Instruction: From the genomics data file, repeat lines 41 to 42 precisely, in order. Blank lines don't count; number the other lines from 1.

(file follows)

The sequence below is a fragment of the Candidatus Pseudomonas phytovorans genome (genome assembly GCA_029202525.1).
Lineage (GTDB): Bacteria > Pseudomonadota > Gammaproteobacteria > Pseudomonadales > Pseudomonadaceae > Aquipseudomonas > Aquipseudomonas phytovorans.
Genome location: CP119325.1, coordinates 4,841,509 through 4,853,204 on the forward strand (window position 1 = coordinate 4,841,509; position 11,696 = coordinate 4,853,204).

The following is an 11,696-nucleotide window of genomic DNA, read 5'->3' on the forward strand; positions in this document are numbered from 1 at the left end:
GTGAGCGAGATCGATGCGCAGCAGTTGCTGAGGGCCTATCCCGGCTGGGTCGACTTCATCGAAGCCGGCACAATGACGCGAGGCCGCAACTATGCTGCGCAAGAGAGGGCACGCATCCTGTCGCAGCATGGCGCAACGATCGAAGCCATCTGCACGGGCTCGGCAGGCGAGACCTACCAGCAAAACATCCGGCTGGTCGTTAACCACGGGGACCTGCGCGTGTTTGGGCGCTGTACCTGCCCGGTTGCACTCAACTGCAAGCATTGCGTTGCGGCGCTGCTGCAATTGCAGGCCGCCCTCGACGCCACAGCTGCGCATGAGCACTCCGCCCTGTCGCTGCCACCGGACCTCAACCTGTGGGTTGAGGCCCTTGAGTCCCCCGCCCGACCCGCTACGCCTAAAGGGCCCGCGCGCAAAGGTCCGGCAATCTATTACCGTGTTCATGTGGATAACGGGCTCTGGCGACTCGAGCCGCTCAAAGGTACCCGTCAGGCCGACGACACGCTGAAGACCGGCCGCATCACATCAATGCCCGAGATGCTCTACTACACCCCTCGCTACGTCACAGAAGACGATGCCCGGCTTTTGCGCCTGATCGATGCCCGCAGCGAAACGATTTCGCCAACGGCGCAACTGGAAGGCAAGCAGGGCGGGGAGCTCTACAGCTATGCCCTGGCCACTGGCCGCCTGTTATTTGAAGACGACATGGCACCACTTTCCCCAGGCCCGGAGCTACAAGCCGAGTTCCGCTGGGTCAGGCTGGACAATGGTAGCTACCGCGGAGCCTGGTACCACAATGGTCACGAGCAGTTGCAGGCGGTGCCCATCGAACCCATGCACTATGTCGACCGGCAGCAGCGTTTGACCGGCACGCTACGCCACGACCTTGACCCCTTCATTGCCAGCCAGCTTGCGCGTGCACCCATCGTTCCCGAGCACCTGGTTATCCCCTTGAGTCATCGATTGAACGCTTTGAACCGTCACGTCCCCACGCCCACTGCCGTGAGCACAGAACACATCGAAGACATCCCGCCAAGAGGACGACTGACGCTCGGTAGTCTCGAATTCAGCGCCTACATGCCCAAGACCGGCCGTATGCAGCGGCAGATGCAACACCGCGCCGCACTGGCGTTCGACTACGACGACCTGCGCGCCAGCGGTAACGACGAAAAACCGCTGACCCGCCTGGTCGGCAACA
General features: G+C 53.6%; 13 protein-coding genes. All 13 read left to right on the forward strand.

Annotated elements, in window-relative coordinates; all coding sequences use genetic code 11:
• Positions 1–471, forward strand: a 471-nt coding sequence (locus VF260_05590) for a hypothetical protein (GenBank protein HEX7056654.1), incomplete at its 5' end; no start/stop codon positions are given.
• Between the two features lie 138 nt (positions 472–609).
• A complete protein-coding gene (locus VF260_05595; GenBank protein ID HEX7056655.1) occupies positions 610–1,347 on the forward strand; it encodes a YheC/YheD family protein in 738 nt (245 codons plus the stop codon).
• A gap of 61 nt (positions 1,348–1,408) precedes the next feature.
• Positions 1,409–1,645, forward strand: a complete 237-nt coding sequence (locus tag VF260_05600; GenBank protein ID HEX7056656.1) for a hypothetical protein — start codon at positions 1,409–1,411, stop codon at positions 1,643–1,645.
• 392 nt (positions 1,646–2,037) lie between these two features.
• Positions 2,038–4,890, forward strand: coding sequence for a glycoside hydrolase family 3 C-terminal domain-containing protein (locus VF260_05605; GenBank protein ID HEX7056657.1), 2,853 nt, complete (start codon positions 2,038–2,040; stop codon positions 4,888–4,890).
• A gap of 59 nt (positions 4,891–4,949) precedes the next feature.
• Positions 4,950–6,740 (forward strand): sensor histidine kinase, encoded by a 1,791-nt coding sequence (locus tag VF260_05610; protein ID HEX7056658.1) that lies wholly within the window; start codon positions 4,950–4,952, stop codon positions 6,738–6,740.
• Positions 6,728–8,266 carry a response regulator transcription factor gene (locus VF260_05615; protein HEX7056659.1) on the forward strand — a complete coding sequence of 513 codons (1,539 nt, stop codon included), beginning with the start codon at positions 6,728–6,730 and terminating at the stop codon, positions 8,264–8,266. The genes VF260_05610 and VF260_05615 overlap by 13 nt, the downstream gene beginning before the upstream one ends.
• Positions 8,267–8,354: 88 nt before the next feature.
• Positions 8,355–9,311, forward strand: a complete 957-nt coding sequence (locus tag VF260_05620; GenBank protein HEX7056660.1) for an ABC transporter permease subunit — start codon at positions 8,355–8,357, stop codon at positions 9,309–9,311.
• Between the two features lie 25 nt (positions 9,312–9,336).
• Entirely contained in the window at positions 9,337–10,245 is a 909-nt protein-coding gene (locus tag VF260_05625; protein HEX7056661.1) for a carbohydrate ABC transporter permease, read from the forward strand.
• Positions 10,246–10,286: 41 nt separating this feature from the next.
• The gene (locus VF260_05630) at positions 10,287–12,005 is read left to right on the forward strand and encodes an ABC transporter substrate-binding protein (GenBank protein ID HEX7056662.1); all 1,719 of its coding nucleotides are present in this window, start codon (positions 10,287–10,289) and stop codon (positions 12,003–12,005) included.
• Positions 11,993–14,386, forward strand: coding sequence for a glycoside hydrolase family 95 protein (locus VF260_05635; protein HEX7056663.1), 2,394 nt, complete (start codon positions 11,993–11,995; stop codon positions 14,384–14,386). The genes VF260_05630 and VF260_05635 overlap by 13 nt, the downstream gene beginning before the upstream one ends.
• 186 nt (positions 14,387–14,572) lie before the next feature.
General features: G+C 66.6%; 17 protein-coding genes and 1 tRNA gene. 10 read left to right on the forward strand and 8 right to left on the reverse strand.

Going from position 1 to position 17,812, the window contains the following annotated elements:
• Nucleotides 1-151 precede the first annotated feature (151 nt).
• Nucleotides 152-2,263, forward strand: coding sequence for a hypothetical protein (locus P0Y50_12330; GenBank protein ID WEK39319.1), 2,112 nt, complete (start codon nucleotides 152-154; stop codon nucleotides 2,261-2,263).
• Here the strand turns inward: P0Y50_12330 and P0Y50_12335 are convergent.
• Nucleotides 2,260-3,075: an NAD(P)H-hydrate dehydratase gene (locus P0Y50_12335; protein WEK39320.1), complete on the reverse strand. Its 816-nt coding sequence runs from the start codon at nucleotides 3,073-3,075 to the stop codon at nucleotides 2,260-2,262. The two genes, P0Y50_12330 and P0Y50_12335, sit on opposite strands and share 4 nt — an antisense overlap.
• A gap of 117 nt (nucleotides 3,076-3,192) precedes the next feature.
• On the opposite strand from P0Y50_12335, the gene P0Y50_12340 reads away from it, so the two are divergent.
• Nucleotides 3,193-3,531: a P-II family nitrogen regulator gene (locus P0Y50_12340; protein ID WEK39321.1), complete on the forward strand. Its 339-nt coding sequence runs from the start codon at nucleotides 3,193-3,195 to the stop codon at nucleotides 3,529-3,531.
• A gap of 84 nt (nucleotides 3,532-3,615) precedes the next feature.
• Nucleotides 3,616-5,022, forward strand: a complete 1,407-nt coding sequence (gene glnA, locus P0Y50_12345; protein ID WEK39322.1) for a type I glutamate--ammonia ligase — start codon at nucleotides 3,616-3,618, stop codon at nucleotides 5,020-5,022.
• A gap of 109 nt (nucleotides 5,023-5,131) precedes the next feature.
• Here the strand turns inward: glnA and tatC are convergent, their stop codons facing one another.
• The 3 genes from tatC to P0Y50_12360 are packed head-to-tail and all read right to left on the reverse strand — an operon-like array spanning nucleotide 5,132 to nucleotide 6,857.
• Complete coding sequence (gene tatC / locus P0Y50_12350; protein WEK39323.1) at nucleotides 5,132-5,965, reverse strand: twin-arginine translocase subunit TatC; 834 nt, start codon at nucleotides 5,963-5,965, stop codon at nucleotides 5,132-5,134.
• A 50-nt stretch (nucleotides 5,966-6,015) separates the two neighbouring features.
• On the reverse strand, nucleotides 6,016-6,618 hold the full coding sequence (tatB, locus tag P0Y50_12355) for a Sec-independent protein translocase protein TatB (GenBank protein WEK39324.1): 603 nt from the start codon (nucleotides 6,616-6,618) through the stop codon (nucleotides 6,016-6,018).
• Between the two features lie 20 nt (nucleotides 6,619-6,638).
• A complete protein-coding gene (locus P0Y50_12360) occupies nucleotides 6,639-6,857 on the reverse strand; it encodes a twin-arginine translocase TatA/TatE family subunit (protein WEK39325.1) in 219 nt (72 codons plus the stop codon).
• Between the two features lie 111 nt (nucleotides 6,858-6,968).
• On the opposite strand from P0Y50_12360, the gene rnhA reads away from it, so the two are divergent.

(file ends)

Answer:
• A 50-nt stretch (nucleotides 5,966-6,015) separates the two neighbouring features.
• On the reverse strand, nucleotides 6,016-6,618 hold the full coding sequence (tatB, locus tag P0Y50_12355) for a Sec-independent protein translocase protein TatB (GenBank protein WEK39324.1): 603 nt from the start codon (nucleotides 6,616-6,618) through the stop codon (nucleotides 6,016-6,018).